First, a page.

“We have had a few pieces of good fortune in this dire turmoil. Murac is not the disaster I expected; I could not believe the stones when they chose him—or,” she added drily, “that he did not run away when the fire and water and earth were brought to him. But he did not. And he now serves her voluntarily; and unfortunately I think we have need of his—acumen.”
Guile, he thought, scowling. Murac! Deceit. Dishonesty. Dishonor.
“And when she took her necessary wound, twas the Falcons at the Tower.”
He looked up at that, distracted from thoughts of the vile Murac. “The Falcons?” he said, and he heard the unexpected hope in his voice.
“Indeed,” said the Lady.
“Is—” he began, not sure how to continue.
“She is,” said the Lady. “But she believes no one has recognised her—recognised what she is. Her colonel certainly has her eye on her, but only because she is a superb soldier, and rides that mad little mare of hers like a centaur.”
He found himself smiling. The Lady smiled back. “This moment is soon over,” she said. “But our situation is desperate—not hopeless. And your hob is welcome to be as rude to me as he wishes, so long as he stands by you and the path you guard. He shall have a bowl of dragon milk at the end, if he desires, if I am still Lady at the completion of this affair, and can ask so hazardous a favour.
“And Sid . . .” she paused. “Sid, my dear love, my darling, we are counting on you. Our victory—or our defeat—depends, finally, on you.”
ONE FORTY FIVE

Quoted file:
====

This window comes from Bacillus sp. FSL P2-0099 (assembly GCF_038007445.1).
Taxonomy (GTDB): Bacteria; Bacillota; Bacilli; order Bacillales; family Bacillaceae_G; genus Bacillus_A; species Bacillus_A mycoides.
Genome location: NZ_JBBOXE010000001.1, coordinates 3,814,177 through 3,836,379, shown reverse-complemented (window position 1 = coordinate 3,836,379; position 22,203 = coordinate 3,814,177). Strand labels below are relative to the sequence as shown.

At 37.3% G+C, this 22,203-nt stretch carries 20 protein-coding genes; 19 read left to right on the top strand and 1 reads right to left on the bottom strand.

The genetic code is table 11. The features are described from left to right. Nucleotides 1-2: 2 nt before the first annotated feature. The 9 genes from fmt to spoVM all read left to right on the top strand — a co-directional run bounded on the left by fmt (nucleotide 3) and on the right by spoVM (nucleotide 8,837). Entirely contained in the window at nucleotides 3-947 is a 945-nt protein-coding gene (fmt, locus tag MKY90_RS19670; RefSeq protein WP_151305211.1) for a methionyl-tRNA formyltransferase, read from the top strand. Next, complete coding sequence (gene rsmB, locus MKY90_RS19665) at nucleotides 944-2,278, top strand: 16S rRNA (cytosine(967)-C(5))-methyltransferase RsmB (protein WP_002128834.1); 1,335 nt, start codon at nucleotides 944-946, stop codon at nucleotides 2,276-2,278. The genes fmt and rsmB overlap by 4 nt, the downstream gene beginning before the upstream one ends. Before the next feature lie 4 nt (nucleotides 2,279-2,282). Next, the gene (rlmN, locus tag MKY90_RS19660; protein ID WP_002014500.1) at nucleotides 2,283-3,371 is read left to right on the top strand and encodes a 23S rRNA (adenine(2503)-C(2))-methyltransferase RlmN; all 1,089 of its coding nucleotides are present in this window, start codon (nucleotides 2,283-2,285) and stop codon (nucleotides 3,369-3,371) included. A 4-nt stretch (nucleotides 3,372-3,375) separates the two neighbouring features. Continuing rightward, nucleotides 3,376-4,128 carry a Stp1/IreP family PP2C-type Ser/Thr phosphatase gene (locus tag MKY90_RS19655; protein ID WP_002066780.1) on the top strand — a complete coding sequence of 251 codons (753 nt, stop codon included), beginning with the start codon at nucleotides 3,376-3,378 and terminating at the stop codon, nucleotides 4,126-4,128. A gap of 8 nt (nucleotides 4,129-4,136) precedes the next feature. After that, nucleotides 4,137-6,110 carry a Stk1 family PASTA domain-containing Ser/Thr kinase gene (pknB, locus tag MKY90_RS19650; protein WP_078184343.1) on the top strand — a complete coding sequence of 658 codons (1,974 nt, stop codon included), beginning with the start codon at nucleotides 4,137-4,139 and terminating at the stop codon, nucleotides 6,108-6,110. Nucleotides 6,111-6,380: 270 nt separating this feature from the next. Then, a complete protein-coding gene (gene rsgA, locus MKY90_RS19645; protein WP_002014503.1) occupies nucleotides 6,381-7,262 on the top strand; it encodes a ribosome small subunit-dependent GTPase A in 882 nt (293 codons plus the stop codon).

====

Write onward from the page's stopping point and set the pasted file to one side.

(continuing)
I didn’t see who led Monster up to me this time because I was busy panicking. Yes, I had survived my introduction to up-close-and-personal, the-bad-guys-really-will-kill-you-if-they-can battle, and I’d survived it wearing nothing but a nightgown, but I’d gone into it having absolutely no clue what I was getting into. Oh, sure, I’d written any number of tumultuous battle scenes, with blood and swords flying and dazzling feats of heroism and villainy on all sides, and if you’re going to do this well . . . never mind literary merit, let’s say evocatively or in a way to make your reader buy the next in the series you do need to engage with it, sitting in your comfortable apartment with the central heating and the air con and the well-stocked refrigerator, and Joe the Doorman downstairs stopping anything remotely resembling a bad guy before he (or she) has come three steps across the threshold.
However—big duh moment here—it’s different when it’s you having the interesting time amid the whirling havoc. Also, I’m like this about first attempts, although I’d never been through such a spectacular example before: I’ll dare all kinds of things that first time, before my over-vivid imagination has a chance to catch up with the rest of me. Once it does, look for me under the bed. You can figure out which bed by following the whimpering noises. My riding career was studded with these moments: first time off the lunge rein, trotting free around the ring I was thrilled, and I did it pretty well too. Second time I was a nervous wreck and upset not only my horse but my riding instructor. First time jumping over something bigger than a pole on the ground? Best moment of my life thus far, except I didn’t sleep at all that night and almost gave up riding forever.